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My son tasted his first Kraft Dinner (or the pathetic American equivalent) and became the Canadian he always was inside.


If you were watching daytime PBS any time in the middle chunk of the 1980s, you might remember 3-2-1 Contact. Technically, it was a math-and-science show. But, practically, it was a documentary-adventure show. Viewers vicariously jumped out of airplanes, loop-de-looped on roller coasters, and went SCUBA diving and surfing. They learned about the physics of the perfect baseball pitch from the New York Mets and discovered techniques for best communicating with monkeys and computers.

no no no no no no:

I have an interview in a week at a well-established clothing company for a job doing phone and email customer support. If there’s a chance to sell something along the way, the support agents are expected to do a good job with that too.

They asked the candidates to bring an object and have a presentation about the object. It can be presented as we wish.

Straight away, I knew I had to bring my guitar and I have a whole thing prepared already. But then suddenly I got the idea that I could write a song about my guitar and present it that way? Do you think they will appreciate that? I don’t know if it’s too risky. I know they will remember me for it, but will they think it’s not serious? It just seems kind of boring to bring a guitar without playing anything on it.


The Eurovision Song Contest, the pan-European musical competition known to produce kitschy acts, will air live in the U.S. for the first time ever on Viacom’s Logo, the European Broadcasting Union said Monday.

Logo, which is available in nearly 50 million homes, will show the 61st annual competition’s grand final on Saturday May 14 starting at 3 p.m. ET. It will also stream it in the U.S. on and the LogoTV mobile app.

The Peace Garden:

Nonviolence meant nothing to us back then. To us, the word “Quaker” was simply a catch-all explanation for anything weird about our school: it was a Quaker school, so we called our teachers by their first names. It was a Quaker school, so we weren’t allowed to play war, not even the card game War. It was a Quaker school, so we began each day with ten minutes of Silence, which we liked to enliven by coughing, first surreptitiously, then with increasing volume and frequency until the whole Meetinghouse roared with it and the principal, Brian, was forced to break the silence with a prim “Stop coughing, please.” It was a Quaker school, so we had recess not in a playground but in something called the Peace Garden, on whose wall was a peeling anti-Vietnam mural (dove, tentacular sunflower, war is not healthy for children and other living things in gentle lowercase) painted by the children of our parents’ generation.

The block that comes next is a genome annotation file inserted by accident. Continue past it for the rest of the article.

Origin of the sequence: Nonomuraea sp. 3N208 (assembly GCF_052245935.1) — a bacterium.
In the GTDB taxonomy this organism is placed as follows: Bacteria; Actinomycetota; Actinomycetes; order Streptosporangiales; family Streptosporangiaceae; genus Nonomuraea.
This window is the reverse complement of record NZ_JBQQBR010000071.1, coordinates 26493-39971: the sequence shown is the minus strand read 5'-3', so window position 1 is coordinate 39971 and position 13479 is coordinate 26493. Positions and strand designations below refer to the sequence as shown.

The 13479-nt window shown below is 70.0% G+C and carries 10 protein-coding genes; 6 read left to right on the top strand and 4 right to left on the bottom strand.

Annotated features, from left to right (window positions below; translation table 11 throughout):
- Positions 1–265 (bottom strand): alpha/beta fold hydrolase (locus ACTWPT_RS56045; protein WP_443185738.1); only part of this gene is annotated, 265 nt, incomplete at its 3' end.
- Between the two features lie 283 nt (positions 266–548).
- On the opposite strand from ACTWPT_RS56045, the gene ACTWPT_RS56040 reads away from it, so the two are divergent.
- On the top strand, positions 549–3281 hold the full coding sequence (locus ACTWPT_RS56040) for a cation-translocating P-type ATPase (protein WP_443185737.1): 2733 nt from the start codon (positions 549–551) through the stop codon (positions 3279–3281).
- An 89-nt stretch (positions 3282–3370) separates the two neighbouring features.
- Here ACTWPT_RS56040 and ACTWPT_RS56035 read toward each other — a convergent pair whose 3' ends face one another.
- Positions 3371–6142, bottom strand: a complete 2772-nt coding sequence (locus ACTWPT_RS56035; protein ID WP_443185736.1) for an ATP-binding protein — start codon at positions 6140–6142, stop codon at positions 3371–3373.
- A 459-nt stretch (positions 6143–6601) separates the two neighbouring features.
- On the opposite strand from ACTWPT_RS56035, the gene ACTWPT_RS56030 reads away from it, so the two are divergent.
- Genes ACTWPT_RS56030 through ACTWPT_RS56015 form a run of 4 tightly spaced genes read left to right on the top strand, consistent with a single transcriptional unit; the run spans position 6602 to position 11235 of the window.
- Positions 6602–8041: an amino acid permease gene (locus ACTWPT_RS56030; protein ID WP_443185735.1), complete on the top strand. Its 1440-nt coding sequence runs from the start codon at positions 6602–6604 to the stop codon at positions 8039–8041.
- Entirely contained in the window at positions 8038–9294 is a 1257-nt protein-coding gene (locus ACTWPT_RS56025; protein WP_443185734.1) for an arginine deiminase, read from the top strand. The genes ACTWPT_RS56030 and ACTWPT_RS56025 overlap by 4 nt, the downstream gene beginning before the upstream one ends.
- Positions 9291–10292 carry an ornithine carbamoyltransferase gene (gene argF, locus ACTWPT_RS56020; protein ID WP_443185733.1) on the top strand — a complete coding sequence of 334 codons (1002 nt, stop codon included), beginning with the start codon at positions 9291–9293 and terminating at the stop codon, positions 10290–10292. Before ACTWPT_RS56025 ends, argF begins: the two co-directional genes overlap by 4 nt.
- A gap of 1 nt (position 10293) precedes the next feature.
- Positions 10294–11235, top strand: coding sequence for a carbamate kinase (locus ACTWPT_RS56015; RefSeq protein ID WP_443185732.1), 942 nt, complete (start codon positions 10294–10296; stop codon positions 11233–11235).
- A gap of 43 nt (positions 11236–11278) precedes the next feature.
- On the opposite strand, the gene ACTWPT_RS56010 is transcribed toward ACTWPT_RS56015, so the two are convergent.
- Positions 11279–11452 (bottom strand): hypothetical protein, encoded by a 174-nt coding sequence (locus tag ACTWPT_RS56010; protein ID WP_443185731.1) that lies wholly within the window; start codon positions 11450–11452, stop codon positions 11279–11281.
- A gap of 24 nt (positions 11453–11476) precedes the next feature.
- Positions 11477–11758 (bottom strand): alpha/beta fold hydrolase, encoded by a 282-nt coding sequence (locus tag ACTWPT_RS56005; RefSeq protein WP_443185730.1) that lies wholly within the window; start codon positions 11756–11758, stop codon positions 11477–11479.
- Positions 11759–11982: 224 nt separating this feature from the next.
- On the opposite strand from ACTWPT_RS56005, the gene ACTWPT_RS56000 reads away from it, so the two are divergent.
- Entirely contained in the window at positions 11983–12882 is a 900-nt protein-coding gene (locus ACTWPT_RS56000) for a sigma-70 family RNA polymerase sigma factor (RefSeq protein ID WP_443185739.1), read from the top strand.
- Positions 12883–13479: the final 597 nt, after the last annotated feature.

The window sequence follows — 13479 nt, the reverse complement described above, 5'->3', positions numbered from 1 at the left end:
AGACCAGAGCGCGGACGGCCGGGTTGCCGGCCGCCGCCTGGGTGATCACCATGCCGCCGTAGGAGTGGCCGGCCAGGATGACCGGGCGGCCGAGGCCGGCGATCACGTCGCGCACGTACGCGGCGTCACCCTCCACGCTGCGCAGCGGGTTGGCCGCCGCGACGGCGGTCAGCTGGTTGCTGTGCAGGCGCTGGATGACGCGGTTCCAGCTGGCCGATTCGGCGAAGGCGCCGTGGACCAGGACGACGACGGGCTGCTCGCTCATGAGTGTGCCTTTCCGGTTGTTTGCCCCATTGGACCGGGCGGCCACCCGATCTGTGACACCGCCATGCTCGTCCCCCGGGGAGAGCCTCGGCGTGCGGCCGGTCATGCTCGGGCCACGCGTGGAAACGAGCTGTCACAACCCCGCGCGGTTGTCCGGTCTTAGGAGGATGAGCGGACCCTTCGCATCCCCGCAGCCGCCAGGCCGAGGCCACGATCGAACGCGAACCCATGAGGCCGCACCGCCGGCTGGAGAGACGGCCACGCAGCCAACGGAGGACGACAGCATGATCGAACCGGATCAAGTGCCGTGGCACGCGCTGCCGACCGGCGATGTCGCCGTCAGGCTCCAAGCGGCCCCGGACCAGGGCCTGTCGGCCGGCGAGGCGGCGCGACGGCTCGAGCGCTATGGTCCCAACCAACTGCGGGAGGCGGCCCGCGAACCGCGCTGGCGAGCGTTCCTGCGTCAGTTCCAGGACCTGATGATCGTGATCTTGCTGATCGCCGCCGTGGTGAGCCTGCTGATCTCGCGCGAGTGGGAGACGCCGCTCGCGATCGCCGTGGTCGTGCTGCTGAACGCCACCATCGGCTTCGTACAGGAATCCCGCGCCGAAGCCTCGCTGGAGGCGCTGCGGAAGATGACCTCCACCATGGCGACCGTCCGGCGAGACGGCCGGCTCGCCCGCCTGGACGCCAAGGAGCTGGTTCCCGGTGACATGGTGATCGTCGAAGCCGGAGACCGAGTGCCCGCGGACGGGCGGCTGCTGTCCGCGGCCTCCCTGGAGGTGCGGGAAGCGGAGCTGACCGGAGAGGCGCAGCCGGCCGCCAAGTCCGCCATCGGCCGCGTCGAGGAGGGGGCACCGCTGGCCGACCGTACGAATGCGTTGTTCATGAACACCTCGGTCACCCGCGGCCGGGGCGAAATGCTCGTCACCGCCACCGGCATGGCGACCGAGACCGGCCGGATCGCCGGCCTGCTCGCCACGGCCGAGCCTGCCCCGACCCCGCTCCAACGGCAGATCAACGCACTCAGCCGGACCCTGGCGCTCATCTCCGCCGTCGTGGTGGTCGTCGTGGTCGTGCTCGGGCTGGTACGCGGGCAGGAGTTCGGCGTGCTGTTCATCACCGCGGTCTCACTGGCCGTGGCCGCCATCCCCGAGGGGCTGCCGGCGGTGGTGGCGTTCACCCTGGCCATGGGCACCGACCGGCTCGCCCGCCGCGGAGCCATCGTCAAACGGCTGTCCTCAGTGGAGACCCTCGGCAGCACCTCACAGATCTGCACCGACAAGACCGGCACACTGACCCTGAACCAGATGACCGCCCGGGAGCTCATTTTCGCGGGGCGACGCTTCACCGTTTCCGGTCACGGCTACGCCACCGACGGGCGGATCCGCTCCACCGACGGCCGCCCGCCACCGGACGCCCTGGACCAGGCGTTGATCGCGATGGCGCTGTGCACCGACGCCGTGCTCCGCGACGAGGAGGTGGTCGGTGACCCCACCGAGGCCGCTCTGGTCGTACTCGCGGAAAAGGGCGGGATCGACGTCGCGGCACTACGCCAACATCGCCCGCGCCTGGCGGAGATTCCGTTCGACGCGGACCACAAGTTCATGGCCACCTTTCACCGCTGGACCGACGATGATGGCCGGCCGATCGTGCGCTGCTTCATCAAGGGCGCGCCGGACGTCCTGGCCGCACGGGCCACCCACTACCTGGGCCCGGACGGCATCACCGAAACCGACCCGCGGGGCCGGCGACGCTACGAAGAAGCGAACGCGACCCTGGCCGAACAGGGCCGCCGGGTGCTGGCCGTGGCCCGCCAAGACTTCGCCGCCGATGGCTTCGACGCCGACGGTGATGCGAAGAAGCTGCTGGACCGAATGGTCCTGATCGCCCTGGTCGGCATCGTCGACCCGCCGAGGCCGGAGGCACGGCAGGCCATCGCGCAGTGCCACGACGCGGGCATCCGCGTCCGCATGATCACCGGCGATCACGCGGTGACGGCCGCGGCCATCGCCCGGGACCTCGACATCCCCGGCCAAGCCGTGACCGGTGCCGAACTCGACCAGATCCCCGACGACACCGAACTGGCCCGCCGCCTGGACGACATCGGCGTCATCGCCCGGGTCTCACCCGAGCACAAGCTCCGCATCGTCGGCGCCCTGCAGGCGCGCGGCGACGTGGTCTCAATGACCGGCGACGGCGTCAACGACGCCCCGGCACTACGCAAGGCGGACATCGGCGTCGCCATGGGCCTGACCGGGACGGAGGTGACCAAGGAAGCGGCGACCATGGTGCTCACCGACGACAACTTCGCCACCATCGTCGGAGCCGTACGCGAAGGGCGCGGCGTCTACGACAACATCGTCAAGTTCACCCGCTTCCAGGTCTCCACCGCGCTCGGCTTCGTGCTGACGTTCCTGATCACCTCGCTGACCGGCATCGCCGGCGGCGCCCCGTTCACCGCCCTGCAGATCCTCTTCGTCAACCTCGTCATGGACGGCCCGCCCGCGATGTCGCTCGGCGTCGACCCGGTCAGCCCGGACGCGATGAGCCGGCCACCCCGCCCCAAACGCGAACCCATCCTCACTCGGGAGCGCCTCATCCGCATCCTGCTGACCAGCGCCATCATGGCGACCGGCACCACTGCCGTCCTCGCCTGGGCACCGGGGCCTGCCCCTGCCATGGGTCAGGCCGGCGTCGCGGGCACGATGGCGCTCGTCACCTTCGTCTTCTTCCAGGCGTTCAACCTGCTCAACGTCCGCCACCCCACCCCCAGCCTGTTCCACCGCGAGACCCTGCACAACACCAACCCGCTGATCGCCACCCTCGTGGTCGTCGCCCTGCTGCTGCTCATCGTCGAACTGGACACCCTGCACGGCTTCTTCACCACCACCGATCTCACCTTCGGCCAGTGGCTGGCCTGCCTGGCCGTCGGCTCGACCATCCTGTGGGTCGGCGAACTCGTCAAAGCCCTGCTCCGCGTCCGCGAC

(grudgingly buys some shit she doesn’t need from Old Navy):

In cases like this, the net effect of the Twitter hate is pretty positive, too, though. First of all, it provokes a counter-backlash from the brand’s supporters. (In this case, ordinary people started posting photos of their own interracial families with the hashtag #lovewins.) This brings more and more attention to the image.

I managed not to post “Gap Yah” on Twitter when Malia announced she was taking a gap year, bc Gap Yah is very class-and-UK-specific and does not apply to Malia at all, so here’s Gap Yah 3 for basically no reason:

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check out the sack on this neighbor, good grief:

My husband and I were able to both take early retirement and build our dream home on several heavily wooded acres with a pool in the back. It has been a godsend and given a certain spice to our marriage. Some wine, music, and skinny-dipping in our pool is one of our favorite activities—or it was. Recently, our neighbor knocked on our door to scold us for being naked around her children! Apparently, her boys decided to trespass on our property to build a tree house and spied on us! There is no way to see anything in our backyard unless you cross the woods on our property. I was struck speechless, and when I told my husband later, he was livid. He went out, bought no trespassing signs, put them on our trees, and then destroyed the tree house. He talks about calling the police if he sees any of our neighbors on our property. I don’t know what to do. This has put a pall over what has been a joyous time for us. I don’t want a feud, but I can’t see a way out of this.

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